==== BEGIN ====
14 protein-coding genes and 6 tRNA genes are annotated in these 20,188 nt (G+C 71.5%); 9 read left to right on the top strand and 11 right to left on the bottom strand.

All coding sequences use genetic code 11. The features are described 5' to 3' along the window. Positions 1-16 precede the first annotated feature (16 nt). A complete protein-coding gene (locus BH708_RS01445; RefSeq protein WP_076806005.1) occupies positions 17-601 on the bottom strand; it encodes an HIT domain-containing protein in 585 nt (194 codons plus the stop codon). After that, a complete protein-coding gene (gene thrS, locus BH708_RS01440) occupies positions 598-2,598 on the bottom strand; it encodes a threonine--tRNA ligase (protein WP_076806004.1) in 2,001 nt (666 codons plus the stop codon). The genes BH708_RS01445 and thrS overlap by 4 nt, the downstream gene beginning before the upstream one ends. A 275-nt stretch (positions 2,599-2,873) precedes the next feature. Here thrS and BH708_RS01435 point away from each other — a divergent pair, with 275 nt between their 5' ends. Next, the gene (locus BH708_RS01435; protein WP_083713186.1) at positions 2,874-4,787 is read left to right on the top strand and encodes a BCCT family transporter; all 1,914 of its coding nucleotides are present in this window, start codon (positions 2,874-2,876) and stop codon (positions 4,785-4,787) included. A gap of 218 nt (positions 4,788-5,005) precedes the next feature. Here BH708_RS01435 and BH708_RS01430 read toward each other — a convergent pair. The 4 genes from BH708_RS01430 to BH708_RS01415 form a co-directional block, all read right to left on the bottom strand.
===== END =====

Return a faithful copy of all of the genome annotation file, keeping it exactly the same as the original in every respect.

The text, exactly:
14 protein-coding genes and 6 tRNA genes are annotated in these 20,188 nt (G+C 71.5%); 9 read left to right on the top strand and 11 right to left on the bottom strand.

All coding sequences use genetic code 11. The features are described 5' to 3' along the window. Positions 1-16 precede the first annotated feature (16 nt). A complete protein-coding gene (locus BH708_RS01445; RefSeq protein WP_076806005.1) occupies positions 17-601 on the bottom strand; it encodes an HIT domain-containing protein in 585 nt (194 codons plus the stop codon). After that, a complete protein-coding gene (gene thrS, locus BH708_RS01440) occupies positions 598-2,598 on the bottom strand; it encodes a threonine--tRNA ligase (protein WP_076806004.1) in 2,001 nt (666 codons plus the stop codon). The genes BH708_RS01445 and thrS overlap by 4 nt, the downstream gene beginning before the upstream one ends. A 275-nt stretch (positions 2,599-2,873) precedes the next feature. Here thrS and BH708_RS01435 point away from each other — a divergent pair, with 275 nt between their 5' ends. Next, the gene (locus BH708_RS01435; protein WP_083713186.1) at positions 2,874-4,787 is read left to right on the top strand and encodes a BCCT family transporter; all 1,914 of its coding nucleotides are present in this window, start codon (positions 2,874-2,876) and stop codon (positions 4,785-4,787) included. A gap of 218 nt (positions 4,788-5,005) precedes the next feature. Here BH708_RS01435 and BH708_RS01430 read toward each other — a convergent pair. The 4 genes from BH708_RS01430 to BH708_RS01415 form a co-directional block, all read right to left on the bottom strand.